A Corkman’s philanthropy

An Irishman’s Diary on the Gibson Bequest in the Crawford Gallery, Cork

Seán Keating’s ‘Men of the South’ bought by the Crawford Gallery with the Gibson Bequest in 1923.,

Seán Keating’s ‘Men of the South’ bought by the Crawford Gallery with the Gibson Bequest in 1923.,

 

While it is sometimes said that the Irish don’t “do” philanthropy, there are many excellent examples of it in our art galleries.

One such example can be viewed in Cork’s Crawford Art Gallery. Called the Gibson Bequest after the generous benefactor, Joseph Stafford Gibson, it comprises paintings, sculptures, sketches and prints by many well-known artists such as John Lavery, William Orpen, Jack B Yeats, Grace and Paul Henry, Seán Keating, Seamus Murphy and Harry Clarke.

Gibson was born in Kilmurry, Co Cork in 1837 and died in Madrid on February 3rd, 1919. Even though he lived in Spain for most of his life, he maintained a strong affection for his birthplace. He said that the bequest was “for the furthering of art in the city of his boyhood”.

Gibson was a keen amateur artist and bequeathed his own paintings to the gallery, or Municipal School of Art, as it was at the time. He also bequeathed his coin collection and antiques including Spanish ceramics and silverware. Many of these items are now housed in a cabinet in the gallery. Two bronze plaques on either side of the cabinet, one in English and the other in Irish, tell visitors the story of Gibson’s kind donation.

The most important element of the bequest was the money that was realised when Gibson’s investments were encashed, the capital sum of £14,790, which amounted to a small fortune at the time. This money was to be used to purchase works of art to add to the gallery’s existing collection. A committee of experts was established to advise and decide on the purchases to be made. It included the principal of the Dublin Metropolitan School of Art, George Atkinson and the head of the National Gallery of Ireland, Robert Langton Douglas. Daniel Corkery, later professor of English at University College Cork, also sat on the committee and played a key role in the choice of the acquisitions.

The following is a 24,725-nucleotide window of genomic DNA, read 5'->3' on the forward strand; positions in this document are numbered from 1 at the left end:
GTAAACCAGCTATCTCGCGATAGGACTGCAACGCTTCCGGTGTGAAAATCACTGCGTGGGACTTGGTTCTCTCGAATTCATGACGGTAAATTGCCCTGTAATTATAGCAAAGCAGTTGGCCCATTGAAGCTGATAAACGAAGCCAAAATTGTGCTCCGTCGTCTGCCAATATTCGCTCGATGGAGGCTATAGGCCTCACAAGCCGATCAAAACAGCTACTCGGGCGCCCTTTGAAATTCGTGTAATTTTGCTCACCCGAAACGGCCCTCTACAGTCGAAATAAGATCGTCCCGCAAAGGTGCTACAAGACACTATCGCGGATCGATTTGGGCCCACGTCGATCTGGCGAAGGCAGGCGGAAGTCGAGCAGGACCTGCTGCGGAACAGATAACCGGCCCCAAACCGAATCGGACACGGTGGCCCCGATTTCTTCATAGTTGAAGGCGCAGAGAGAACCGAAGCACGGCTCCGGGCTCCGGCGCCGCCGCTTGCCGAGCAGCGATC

Keating

Men of the South,

It’s a colourful painting that depicts a group of fighting men from the IRA’s North Cork Brigade. It was produced by Keating in Dublin during the truce in the War of Independence, when he invited the IRA commander Seán Moylan and others to pose for him. Keating later said it was one of his most important works and the painting featured in a recent exhibition of Keating’s work at the Crawford.

Another important acquisition was made the following year in 1924, when the committee purchased 23 illustrations by Harry Clarke. Included in this lot was a collection of preparatory coloured drawings by Clarke for the window he was making based on John Keats’ romantic poem The Eve of St Agnes. These fine pieces are now on display in a room in the gallery, along with some stained-glass work by Clarke.

The second element of the bequest was the creation of the Gibson Bequest Scholarship, which allowed the trustees to offer gifted students a travel grant to develop their understanding and appreciation of art. Gibson’s will stated that he wanted to help “a student of unusual talent and good habits . . . to travel on the Continent of Europe for a period not exceeding one year to study oil-painting or sculpture”.

He went on to state that the recipient must be a native of Munster and that the money should only be sent to them once every month or every two months. He said “it is not advisable for young people to have too large a sum at one time – they squander it”.

One beneficiary of Gibson’s gift was the stone carver and sculptor, Seamus Murphy. He travelled to London and then on to Paris in 1932 where he developed his skills and understanding of the art of stone carving and sculpting. Examples of Murphy’s work can be seen in churches, graveyards and public spaces all over Ireland. Several of his bronze busts of past presidents line the corridors of Áras an Uachtaráin.

Through this generous bequest, Joseph Stafford Gibson allowed art students and the public the opportunity to see unique pieces of art up close and gain inspiration. It also helped the gallery to develop through the acquisition of a wonderful collection of art by gifted artists, including some of the most prominent Irish artists of recent times.